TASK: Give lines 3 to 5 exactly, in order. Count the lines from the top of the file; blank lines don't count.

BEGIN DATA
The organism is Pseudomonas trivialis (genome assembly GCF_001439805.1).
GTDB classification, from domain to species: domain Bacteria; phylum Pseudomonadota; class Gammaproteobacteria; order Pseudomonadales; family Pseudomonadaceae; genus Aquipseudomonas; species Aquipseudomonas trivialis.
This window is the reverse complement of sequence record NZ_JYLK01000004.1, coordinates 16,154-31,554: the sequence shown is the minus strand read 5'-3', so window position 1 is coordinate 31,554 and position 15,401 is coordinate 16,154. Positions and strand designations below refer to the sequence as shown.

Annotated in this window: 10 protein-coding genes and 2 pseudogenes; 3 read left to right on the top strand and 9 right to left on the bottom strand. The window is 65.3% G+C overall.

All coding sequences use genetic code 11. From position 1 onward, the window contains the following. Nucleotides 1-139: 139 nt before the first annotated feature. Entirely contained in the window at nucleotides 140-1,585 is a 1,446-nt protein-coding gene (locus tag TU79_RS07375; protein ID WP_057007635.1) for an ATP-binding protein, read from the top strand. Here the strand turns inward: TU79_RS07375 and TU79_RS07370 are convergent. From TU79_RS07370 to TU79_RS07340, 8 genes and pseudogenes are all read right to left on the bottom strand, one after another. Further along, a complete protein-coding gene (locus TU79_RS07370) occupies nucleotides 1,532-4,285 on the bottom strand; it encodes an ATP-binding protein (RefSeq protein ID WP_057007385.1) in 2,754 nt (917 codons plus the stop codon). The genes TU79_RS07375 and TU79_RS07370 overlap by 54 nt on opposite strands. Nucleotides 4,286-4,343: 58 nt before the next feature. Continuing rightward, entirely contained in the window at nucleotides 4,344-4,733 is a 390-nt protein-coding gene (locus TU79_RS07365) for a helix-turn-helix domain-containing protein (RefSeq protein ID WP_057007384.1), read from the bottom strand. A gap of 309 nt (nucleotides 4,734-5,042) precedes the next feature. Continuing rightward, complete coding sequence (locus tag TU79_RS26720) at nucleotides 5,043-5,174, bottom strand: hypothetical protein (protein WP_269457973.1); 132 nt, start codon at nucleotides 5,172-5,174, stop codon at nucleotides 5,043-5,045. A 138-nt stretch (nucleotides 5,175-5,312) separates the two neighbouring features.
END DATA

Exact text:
This window is the reverse complement of sequence record NZ_JYLK01000004.1, coordinates 16,154-31,554: the sequence shown is the minus strand read 5'-3', so window position 1 is coordinate 31,554 and position 15,401 is coordinate 16,154. Positions and strand designations below refer to the sequence as shown.

Annotated in this window: 10 protein-coding genes and 2 pseudogenes; 3 read left to right on the top strand and 9 right to left on the bottom strand. The window is 65.3% G+C overall.

All coding sequences use genetic code 11. From position 1 onward, the window contains the following. Nucleotides 1-139: 139 nt before the first annotated feature. Entirely contained in the window at nucleotides 140-1,585 is a 1,446-nt protein-coding gene (locus tag TU79_RS07375; protein ID WP_057007635.1) for an ATP-binding protein, read from the top strand. Here the strand turns inward: TU79_RS07375 and TU79_RS07370 are convergent. From TU79_RS07370 to TU79_RS07340, 8 genes and pseudogenes are all read right to left on the bottom strand, one after another. Further along, a complete protein-coding gene (locus TU79_RS07370) occupies nucleotides 1,532-4,285 on the bottom strand; it encodes an ATP-binding protein (RefSeq protein ID WP_057007385.1) in 2,754 nt (917 codons plus the stop codon). The genes TU79_RS07375 and TU79_RS07370 overlap by 54 nt on opposite strands. Nucleotides 4,286-4,343: 58 nt before the next feature. Continuing rightward, entirely contained in the window at nucleotides 4,344-4,733 is a 390-nt protein-coding gene (locus TU79_RS07365) for a helix-turn-helix domain-containing protein (RefSeq protein ID WP_057007384.1), read from the bottom strand. A gap of 309 nt (nucleotides 4,734-5,042) precedes the next feature. Continuing rightward, complete coding sequence (locus tag TU79_RS26720) at nucleotides 5,043-5,174, bottom strand: hypothetical protein (protein WP_269457973.1); 132 nt, start codon at nucleotides 5,172-5,174, stop codon at nucleotides 5,043-5,045. A 138-nt stretch (nucleotides 5,175-5,312) separates the two neighbouring features.